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Don Stewart :: Why Is There a Threefold Division of the Hebrew Canon? (Law, Prophets, Writings)

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Don Stewart

Apart from the first five books of the Old Testament, there is a different order between the books of the Hebrew Bible and that of English Bibles. The Hebrew Bible has three divisions - the Law of Moses, the Prophets, and the sacred Writings (also known as the Hagiographa).

There Were Eight Books Of The Prophets

The Prophets consist of eight books in the following order: Joshua, Judges, Samuel, Kings, Jeremiah, Ezekiel, Isaiah, and the Twelve (the Minor Prophets).

There Were Eleven Books Of The Writings

The Writings consist of eleven books that are ordered in this manner: Psalms, Proverbs, Job, Ecclesiastes, Song of Solomon, Lamentations, Daniel, Esther, Ezra-Nehemiah, and Chronicles. The Book of Ruth was originally placed before the Psalms. However in the Middle Ages it was moved next to the other smaller books Ecclesiastes, Song of Solomon, Lamentations, and Esther.

Why Was The Hebrew Canon Divided Into Three Parts?

One of the questions that Bible students ask is, "Why was the Hebrew canon divided into three parts?" Why were the books grouped according to the Law, Prophets, and the Writings? Is there any reason as to why a certain book was in the Prophets rather than the Writings?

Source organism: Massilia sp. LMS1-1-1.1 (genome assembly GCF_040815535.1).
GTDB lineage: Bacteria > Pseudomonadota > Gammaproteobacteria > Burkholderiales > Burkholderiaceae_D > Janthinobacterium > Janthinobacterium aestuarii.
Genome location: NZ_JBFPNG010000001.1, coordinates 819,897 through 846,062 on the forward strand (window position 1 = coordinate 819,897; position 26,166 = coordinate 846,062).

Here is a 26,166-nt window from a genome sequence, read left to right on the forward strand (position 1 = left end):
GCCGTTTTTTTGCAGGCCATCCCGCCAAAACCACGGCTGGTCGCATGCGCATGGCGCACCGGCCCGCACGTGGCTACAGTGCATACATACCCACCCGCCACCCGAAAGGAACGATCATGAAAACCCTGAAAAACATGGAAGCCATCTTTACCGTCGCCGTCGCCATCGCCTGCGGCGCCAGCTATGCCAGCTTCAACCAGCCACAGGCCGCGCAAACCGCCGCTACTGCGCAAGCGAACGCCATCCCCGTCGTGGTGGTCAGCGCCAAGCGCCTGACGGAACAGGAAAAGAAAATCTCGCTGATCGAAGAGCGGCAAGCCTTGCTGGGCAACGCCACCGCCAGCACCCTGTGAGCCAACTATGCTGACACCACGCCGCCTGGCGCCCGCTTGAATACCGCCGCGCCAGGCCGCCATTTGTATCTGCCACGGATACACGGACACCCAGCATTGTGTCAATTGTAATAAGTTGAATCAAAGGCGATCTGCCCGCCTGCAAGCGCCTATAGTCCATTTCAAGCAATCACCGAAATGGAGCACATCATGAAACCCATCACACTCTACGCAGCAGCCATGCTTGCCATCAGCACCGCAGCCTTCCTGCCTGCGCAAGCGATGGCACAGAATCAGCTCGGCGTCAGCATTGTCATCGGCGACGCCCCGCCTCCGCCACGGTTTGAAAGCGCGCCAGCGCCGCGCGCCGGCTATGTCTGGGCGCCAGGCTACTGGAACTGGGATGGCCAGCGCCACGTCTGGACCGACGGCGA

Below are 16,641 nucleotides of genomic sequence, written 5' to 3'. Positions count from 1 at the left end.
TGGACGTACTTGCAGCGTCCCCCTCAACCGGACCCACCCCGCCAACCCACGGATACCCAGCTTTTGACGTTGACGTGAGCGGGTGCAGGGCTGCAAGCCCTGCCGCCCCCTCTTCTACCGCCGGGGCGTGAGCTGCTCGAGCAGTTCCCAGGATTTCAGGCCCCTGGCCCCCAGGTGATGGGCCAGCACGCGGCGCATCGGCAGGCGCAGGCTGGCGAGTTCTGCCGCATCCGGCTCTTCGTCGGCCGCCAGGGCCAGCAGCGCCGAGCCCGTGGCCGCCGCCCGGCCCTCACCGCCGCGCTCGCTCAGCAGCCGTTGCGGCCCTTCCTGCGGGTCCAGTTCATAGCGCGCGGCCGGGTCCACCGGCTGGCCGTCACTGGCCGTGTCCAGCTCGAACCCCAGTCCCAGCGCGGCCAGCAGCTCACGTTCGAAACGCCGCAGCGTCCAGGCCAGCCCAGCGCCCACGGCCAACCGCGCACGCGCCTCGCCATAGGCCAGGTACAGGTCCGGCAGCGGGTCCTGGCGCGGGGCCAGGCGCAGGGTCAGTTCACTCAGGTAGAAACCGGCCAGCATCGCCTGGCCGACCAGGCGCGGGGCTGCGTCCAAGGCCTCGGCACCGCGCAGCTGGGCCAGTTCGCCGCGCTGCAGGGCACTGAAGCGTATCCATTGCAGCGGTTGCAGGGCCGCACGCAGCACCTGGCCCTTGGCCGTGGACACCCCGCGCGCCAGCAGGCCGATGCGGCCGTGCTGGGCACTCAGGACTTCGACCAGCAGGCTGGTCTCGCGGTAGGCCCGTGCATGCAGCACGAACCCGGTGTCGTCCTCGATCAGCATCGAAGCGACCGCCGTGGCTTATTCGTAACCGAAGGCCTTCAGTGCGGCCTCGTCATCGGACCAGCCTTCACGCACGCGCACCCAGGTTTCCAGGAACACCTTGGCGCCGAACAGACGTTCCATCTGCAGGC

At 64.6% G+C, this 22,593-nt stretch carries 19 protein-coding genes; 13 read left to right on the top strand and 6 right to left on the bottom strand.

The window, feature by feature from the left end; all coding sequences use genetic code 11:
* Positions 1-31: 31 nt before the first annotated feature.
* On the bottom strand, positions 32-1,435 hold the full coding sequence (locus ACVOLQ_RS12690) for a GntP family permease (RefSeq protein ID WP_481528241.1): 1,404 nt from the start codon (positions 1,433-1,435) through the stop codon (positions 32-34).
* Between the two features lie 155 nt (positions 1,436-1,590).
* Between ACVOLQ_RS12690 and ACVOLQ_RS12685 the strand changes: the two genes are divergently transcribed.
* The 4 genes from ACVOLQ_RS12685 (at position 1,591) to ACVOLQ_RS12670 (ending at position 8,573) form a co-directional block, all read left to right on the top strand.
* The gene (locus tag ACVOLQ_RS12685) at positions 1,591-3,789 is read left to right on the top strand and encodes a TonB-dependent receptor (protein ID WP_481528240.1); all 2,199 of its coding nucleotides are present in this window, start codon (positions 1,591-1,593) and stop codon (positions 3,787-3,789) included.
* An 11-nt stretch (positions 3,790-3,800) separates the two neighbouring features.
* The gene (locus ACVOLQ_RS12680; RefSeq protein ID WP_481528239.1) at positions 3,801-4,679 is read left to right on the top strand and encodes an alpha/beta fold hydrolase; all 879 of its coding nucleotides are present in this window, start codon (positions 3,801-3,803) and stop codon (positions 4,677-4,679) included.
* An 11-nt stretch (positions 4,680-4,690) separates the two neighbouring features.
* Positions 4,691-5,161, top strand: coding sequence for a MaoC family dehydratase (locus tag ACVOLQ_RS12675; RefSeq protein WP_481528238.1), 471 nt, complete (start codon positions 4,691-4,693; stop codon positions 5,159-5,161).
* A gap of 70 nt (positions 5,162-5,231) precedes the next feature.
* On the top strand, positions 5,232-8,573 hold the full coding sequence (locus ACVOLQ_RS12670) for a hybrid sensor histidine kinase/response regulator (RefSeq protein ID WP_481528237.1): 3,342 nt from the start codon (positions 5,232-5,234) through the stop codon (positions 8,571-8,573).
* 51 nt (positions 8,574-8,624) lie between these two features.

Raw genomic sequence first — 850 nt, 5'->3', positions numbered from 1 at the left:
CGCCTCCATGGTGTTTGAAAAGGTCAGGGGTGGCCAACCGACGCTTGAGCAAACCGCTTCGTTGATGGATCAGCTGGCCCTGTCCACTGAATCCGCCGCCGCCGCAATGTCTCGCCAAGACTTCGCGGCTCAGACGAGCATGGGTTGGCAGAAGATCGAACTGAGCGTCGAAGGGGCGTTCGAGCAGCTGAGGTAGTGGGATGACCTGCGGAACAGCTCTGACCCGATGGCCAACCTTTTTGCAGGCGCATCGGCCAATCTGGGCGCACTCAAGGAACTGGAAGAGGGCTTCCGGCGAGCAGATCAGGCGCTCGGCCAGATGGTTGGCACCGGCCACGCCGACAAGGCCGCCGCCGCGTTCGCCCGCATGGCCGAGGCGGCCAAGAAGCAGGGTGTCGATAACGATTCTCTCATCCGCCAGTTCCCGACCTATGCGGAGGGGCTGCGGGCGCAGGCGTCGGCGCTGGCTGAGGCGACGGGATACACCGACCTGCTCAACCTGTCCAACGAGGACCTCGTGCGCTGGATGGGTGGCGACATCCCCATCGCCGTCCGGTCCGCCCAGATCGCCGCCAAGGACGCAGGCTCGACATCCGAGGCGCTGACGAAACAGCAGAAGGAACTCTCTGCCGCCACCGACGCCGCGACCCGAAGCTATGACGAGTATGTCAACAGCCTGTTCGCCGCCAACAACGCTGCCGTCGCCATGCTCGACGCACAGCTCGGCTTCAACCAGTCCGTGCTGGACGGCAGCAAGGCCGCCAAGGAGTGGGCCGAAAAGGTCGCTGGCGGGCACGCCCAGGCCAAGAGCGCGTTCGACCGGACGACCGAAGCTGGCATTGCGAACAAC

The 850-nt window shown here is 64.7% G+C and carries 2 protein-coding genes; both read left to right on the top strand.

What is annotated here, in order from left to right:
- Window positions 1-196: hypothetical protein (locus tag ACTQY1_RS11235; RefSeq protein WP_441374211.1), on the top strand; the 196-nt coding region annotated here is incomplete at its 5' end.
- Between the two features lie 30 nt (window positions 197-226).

There Are Three Popular Theories

There have been a number of answers given to this question. The main ones include: 1. There were three different historical stages when the books were canonized. 2. The books in section two were written by prophets while books in section three were not. 3. The books were divided according to their literary character.

Option 1. There Was Three Stages Of Canonization

There have been those who have argued that the Hebrew Old Testament was canonized in three stages. The reason these books are found in their present order is the order in which they were canonized. Supposedly there was a gradual development of the canon over a long period of time. According to this theory, the Law of Moses was canonized in the fifth century B.C., the prophets were canonized in the third century B.C., and the Hagiographa was not canonized until the first century A.D.

The books in the third section were not recognized as Scripture in the third century before Christ. According to this theory, it is possible that some of them, including Daniel, had not even been written at that time. It was not until after the time of Christ that the writings in the third section were regarded as Scripture. Therefore, three different groups of sacred writings are recognized because there were three different times of recognition in history. This is how the this particular theory is usually stated.

Option 2. The Last Two Sections Are Divided Between Prophets And Non-Prophets

There is also the view that the second stage of the Hebrew canon was written exclusively by prophets while the third stage was composed of books written by non-prophets. The writers of the third section had the prophetic gift but did not hold a prophetic office. David, Solomon, Daniel and Ezra, whose writings are found in the third section, were not prophets in the sense of holding a prophetic office. However the Scripture does say that David and Daniel had the prophetic gift.

There Seems To Be A Problem With This View

The problem with this view is that one of the prophets of the second section seems to state that he was not a prophet by office.

Amos answered Amaziah, "I am neither a prophet nor a prophet's son, but I was a shepherd, and I also took care of sycamore-fig trees. But the LORD took me from tending the flock and said to me, 'Go, prophesy to my people Israel'" (Amos 7:14).